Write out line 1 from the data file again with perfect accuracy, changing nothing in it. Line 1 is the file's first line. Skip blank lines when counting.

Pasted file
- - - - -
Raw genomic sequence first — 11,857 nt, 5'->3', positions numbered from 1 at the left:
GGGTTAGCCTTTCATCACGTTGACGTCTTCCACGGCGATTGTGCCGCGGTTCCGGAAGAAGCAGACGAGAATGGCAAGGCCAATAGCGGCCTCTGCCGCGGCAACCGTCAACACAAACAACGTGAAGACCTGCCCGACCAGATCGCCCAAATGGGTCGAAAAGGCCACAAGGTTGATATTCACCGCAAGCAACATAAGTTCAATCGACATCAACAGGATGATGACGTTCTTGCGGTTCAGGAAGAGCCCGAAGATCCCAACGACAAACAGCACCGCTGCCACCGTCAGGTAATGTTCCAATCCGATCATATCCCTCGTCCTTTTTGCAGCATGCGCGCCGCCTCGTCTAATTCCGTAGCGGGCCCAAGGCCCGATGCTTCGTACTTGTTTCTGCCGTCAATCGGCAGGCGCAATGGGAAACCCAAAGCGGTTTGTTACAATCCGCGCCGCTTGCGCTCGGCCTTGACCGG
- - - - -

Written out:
Raw genomic sequence first — 11,857 nt, 5'->3', positions numbered from 1 at the left: